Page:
I hope you’ve read boss man Tom Appel’s blog about Nissan’s plan to resurrect the Datsun brand for vehicles to be built and sold only in such places as China and India. As Tom notes, Datsun is still very well known and well regarded globally, and I agree that it’s a shame to sully the name by slapping it on Third World cheap wheels. Sorry—make that products designed to sell for what emerging-market consumers can afford.
But aside from the arguably unfortunate choice of name, Nissan undoubtedly got the budget-brand idea from alliance partner Renault of France. Several years ago, Renault took note of fast-rising auto sales in post-Soviet Eastern Europe and created a basic low-cost car for the region, the Dacia Logan compact sedan. I’m not sure if that brand is pronounced DAH-shia, DAY-see-ya, or some other way, but I’ve read that Logan was chosen to suggest “log on.” How modern.
Though based on obsolete Renault technology, the Romanian-built stripper sold far better than even the powers in Paris expected, prompting the addition of wagon and commercial-van models and the expansion of production to several other countries. Funnily enough, the Logan also appealed to consumers in Western Europe as a sort of “reverse status symbol,” like the VW Beetle was in 1960s America, so Renault tarted it up a bit and now sells it at home and in other mature EU markets. Yeah, the profit margins are razor-thin, but it’s still plus business with the potential for upgrading buyers to something fancier next time. What’s more, overall Dacia sales have been rising, thanks to the addition of new-design products such as heart-of-the-market Sandero compacts and a value-priced small crossover, the Dacia Duster, complete with available all-wheel drive.
So with Dacia, GM’s Wuling in China, and now Datsun, the budget brand looms as an important new industry trend in several of the world’s fastest growing economies. That mainly means China, which already has dozens of native brands but is about to get one more: Denza. That’s the name chosen to grace “affordable” China-only electric vehicles (EVs) developed and marketed by Germany’s Daimler (home of Mercedes-Benz) and China’s BYD, which formally joined forces in March 2010. According to a recent story in trade weekly Automotive News, the first Denza will be a small, pure-electric hatchback based on the just-discontinued Mercedes B-Class, a high-body, front-wheel-drive subcompact that almost came to America in the early Noughties. Daimler is heading up body and chassis engineering for Denza, plus styling, while BYD is developing the electric powertrain using its proprietary lithium-ion-phosphate battery technology.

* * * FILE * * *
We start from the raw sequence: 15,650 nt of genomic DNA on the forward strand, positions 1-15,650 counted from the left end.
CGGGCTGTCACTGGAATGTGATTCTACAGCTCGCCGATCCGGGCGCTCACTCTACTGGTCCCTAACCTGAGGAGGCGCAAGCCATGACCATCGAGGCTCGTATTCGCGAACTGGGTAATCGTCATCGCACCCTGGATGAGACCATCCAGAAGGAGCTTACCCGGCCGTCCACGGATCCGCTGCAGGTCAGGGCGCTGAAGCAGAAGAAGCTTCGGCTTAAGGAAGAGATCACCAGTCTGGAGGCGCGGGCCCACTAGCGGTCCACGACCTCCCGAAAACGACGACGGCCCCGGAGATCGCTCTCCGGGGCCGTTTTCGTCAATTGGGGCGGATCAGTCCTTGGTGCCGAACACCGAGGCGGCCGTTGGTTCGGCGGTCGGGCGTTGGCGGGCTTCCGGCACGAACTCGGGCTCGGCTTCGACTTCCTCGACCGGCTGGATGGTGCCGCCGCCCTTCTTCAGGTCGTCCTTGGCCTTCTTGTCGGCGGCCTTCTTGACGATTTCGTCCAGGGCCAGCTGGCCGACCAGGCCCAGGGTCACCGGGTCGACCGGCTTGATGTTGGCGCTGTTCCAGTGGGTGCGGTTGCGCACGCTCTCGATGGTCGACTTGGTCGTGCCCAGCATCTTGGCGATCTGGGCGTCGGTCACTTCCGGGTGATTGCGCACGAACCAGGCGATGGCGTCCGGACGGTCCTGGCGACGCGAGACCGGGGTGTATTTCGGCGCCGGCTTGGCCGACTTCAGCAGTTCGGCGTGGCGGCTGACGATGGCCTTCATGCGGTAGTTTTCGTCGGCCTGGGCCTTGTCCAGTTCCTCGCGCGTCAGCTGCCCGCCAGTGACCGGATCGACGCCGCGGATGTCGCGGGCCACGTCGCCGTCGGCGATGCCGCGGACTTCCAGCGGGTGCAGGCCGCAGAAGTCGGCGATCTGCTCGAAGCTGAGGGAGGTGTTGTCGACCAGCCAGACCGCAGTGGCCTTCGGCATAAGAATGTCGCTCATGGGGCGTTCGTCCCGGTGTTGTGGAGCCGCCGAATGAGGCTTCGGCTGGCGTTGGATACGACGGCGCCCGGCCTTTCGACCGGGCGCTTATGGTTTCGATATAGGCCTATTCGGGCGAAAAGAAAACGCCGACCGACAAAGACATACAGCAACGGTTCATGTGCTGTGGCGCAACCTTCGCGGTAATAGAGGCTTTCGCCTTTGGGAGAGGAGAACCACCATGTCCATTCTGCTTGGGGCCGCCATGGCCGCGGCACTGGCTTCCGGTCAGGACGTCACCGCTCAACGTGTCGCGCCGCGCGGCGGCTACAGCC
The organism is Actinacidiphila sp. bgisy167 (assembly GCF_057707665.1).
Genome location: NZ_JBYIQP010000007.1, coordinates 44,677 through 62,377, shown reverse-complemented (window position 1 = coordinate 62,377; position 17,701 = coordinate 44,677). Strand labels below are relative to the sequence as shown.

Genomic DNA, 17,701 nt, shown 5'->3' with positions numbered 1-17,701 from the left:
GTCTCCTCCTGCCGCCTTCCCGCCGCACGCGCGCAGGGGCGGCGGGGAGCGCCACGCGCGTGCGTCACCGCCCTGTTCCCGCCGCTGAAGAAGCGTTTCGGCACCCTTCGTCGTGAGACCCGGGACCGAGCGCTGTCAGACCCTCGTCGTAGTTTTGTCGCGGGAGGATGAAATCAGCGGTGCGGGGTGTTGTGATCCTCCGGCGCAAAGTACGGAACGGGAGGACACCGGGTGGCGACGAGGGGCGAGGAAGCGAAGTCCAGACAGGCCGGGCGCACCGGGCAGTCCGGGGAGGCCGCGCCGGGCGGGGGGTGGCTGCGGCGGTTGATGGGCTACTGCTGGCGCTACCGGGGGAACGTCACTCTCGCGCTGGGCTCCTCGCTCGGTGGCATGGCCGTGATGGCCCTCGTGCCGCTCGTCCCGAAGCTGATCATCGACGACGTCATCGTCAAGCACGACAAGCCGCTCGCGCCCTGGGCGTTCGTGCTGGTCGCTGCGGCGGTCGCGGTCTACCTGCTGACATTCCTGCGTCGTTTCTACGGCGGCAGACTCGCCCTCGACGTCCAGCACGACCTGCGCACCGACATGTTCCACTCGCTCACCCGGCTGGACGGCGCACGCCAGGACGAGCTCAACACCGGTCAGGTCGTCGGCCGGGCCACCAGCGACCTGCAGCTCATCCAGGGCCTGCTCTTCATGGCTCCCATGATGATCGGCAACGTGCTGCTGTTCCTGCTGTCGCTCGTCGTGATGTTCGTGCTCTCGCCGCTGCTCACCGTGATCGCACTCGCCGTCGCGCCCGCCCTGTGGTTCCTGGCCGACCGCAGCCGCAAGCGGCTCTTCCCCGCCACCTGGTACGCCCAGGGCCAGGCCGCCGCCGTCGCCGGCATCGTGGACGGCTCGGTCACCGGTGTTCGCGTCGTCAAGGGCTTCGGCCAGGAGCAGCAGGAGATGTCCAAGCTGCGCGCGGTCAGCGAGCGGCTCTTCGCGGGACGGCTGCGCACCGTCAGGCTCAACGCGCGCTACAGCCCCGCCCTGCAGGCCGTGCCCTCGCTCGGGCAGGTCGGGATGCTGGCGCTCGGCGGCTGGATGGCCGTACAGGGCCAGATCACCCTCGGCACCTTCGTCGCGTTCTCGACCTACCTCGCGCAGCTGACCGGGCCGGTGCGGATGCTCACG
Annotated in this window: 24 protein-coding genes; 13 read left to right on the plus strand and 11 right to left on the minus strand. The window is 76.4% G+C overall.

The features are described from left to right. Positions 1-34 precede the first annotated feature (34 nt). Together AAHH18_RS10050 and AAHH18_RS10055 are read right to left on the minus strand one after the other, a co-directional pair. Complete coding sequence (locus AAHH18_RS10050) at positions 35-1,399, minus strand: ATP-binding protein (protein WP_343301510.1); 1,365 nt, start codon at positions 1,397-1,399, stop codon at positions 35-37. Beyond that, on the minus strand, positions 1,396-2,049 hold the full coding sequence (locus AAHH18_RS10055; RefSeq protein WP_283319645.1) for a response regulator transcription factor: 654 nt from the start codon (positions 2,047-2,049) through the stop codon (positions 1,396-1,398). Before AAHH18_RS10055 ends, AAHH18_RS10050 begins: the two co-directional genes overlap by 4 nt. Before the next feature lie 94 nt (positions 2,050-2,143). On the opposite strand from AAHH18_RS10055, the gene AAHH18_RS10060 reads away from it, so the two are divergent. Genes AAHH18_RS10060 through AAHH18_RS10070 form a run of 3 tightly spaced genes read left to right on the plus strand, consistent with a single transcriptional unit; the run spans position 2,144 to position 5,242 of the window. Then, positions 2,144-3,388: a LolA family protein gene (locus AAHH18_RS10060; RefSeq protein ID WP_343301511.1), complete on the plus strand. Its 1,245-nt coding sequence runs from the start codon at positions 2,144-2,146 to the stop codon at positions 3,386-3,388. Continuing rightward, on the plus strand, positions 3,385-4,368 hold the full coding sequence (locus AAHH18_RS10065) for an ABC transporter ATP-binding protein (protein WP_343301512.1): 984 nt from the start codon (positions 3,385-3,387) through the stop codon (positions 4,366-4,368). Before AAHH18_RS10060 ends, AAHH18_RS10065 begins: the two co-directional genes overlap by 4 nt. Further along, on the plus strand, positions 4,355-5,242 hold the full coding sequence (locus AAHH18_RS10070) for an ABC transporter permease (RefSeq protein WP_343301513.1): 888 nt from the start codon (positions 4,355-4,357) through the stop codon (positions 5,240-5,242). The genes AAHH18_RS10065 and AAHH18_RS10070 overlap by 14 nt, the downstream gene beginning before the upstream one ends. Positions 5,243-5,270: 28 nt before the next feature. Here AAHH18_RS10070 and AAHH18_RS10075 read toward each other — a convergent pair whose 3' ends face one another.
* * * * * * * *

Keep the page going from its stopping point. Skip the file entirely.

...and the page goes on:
As partners go, BYD—aka “Build Your Dream”—is an odd dance partner for conservative Daimler (which has lately linked arms with Nissan-Renault, by the way). BYD may be familiar to regular readers of Consumer Guide’s main site as the subject of a Future Car report that was posted back in September 2011 and has proven to be wildly inaccurate, I’m sorry to say. But hey, everybody was sayin’. . . .
BYD began as a supplier of lithium-ion batteries to major mobile-phone makers such as Nokia and Motorola, and its rapid growth prompted none other than billionaire investor Warren Buffett, the “Wizard of Omaha,” to kick in $230 million back in 2008. China’s booming vehicle market undoubtedly encouraged the company to add an automaking division. But that business has so far been problematic, thanks partly to an emphasis on EVs, which most Chinese consumers can’t afford or don’t want, and partly to expansion plans that have proven woefully optimistic. At one time, BYD reportedly sold half a million vehicles in China, mostly gas-powered cars resembling old Toyotas. It has been promising for years to sell EVs in America, even taking exhibit space at several Detroit Auto Shows and setting up offices and fleet tests in Los Angeles. Yet announced sale dates have come and gone with no cars on these shores, and we doubt there ever will be, Daimler tie-up notwithstanding. The German company is just joining with a local producer, as Beijing requires, in hopes of growing an EV business in what is now the world’s largest vehicle market by sales.
Budget brands may be a wave of the automotive future, but you’ll probably never see a Datsun, Dacia, or Denza in the U.S. Such names and the vehicles that wear them are for over there, where they make marketing sense, and not here, where they don’t. And it’s really just as well. Then again, a dime-store Datsun could conceivably catch on here like the Logan did in Western Europe.
On second thought . . . nah!
P.S. Where did “Denza” come from? Maybe some Daimler or BYD executive got a ride in a U.S.-only Toyota Venza and noticed its Denso electronic components. Ya think?